RE: How about...
By iceolate on 6/12/2008 12:07:34 PM , Rating: 2
There is one, at least here in California, in the Bay Area, Sacramento area and Los Angeles. Its called MetroPCS. No contracts, you pay month to month, not more than $50 (for a plan with unlimited everything) and you buy your phone right from the start (which cost of phone includes your first month). They don't have the greatest phone selection, but it has improved. They have surprisingly good customer service too, although I've rarely had to use it. Only problem is that their coverage can be a bit poor in certain areas (it varies drastically across San Francisco), so I do experience a lot of dropped calls. Overall though, its better than dealing with cut-throats like Sprint.
Now if only these other providers had better pay-as-you-go no contract, unlimited plans (or at least a reasonable amount of minutes for $50 a month or less). It must be because they actually do pull in a huge amount of revenue from overage and cancellation fees. That, and they are probably in bed with the phone manufacturers (such as Apple & AT&T in the U.S.).

RE: How about...
By Alexstarfire on 6/12/2008 1:54:23 PM , Rating: 2
Yea, I was going to mention MetroPCS too. They suck IMO though. Have to use their cell phones to get their service, from what I understand anyways. If I'm wrong on that then let me know. Cause from what I remember they don't use SIM Cards, though I could ask my friend on that since he has a MetroPCS phone, so they only work with themselves. To me, that's just another lame way to keep you locked in to the company as well. Their phones aren't cheap at all.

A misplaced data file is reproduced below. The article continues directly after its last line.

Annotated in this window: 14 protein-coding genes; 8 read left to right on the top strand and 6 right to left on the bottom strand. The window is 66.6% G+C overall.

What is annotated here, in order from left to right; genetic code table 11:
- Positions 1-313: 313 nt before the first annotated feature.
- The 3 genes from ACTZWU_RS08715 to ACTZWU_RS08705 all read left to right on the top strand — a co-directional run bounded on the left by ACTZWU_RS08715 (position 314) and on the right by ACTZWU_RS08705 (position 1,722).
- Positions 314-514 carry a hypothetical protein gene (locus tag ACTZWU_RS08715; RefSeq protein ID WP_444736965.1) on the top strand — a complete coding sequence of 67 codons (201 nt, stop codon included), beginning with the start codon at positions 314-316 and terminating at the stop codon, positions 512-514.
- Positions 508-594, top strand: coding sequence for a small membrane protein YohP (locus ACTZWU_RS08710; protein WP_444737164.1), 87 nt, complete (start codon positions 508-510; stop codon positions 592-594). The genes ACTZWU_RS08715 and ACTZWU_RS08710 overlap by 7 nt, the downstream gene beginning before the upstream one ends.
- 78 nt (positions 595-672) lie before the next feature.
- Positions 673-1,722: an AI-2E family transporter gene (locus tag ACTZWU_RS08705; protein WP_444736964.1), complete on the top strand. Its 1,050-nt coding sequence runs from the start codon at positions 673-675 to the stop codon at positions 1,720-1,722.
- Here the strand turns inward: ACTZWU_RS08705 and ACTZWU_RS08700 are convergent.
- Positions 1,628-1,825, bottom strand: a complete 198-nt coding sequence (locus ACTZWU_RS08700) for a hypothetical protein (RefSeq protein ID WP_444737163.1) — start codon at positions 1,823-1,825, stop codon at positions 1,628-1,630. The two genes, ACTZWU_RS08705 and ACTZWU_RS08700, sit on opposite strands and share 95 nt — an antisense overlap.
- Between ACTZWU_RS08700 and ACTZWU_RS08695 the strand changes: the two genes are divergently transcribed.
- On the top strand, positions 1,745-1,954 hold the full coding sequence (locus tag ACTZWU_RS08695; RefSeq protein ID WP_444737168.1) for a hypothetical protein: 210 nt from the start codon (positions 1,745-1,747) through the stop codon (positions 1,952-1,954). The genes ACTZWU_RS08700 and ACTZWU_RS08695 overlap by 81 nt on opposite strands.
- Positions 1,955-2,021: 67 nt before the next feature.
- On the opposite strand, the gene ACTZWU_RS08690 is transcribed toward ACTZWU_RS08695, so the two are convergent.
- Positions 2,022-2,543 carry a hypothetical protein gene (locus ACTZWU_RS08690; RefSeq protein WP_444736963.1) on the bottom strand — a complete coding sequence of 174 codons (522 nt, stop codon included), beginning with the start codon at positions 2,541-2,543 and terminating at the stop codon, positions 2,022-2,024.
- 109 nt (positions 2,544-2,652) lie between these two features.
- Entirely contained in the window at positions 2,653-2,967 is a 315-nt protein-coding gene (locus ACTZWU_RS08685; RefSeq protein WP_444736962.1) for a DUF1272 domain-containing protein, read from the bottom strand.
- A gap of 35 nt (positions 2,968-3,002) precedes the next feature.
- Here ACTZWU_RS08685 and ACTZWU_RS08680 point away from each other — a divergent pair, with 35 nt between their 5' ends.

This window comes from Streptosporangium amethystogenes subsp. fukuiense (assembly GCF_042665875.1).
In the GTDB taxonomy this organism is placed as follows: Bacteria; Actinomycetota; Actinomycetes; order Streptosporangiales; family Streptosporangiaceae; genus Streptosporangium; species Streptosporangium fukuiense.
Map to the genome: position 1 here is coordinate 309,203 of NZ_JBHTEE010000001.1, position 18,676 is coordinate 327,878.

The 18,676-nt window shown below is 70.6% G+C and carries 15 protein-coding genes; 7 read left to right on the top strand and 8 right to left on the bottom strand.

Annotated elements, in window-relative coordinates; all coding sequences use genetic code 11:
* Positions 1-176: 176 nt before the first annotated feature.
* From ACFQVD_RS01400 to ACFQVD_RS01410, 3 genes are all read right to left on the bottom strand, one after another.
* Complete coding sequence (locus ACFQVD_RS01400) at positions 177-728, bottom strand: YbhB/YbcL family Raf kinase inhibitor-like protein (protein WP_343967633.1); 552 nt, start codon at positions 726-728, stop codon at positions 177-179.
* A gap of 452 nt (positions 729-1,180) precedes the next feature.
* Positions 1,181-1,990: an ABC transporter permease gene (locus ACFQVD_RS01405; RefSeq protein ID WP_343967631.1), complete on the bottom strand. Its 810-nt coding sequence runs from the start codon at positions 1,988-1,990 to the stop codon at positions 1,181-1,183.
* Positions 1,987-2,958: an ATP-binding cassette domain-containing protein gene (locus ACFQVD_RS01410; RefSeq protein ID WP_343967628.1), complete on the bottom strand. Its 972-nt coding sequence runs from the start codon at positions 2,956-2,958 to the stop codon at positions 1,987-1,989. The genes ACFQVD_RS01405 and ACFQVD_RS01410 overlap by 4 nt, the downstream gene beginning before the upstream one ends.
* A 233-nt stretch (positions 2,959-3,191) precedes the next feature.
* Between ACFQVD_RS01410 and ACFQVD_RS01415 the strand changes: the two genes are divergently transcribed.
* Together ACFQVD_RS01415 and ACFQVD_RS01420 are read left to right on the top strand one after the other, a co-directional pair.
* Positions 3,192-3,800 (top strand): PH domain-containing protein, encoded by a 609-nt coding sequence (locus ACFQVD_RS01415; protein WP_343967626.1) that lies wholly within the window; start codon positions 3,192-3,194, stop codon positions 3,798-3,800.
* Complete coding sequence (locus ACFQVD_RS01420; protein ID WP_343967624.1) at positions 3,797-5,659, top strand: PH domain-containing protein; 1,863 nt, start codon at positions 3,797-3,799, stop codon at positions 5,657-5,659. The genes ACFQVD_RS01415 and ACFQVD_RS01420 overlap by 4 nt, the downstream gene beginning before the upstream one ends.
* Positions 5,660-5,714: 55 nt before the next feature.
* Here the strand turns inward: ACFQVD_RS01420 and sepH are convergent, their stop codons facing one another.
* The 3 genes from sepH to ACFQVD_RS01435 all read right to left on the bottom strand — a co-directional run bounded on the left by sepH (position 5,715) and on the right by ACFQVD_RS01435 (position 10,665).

Open the books
By boomhower1820 on 6/14/2008 1:45:16 PM , Rating: 2
Since the phone companies are arguing that they need to recover the the subsidy they provided on the original purchase how about this:

Make them provide what the amount of the subsidy is. Then prorate that amount for the length of the contract. So if the subsidy is is $200 and you have completed 70% of your contract then the fee would be $60.

Yes there are problems, mainly they would have to disclose how much the phone actually costs, I would imagine this is not something they want to do because as others have eluded to it is not nearly as much as they want you to believe.

Already happens
By FITCamaro on 6/12/08, Rating: -1
RE: Already happens
By Brandon Hill on 6/12/2008 9:28:44 AM , Rating: 2
Alltel doesn't prorate the contract -- that's for sure. I'm seriously thinking about getting an iPhone 3G, but I'd have to break my 2-year contract with Alltel. I called them up to see how much it would be to break the contract: $200.

No prorated fees, nothing, just a flat $200. I still may cough it up though -- I did sign a contract afterall. After selling my 32GB iPod touch, my existing phone, paying the ETF, and purchasing a 16GB iPhone 3G, I should still come out with minimal rear-end reaming.

RE: Already happens
By HVAC on 6/12/2008 9:52:23 AM , Rating: 2
In any event, contracts work both ways and the FCC should be looking at the common practices and policies of a regulated industry. If the FCC determines that the common industry practice is against the public interest or the industry's long term interest, they should say something.

RE: Already happens
By FITCamaro on 6/12/08, Rating: -1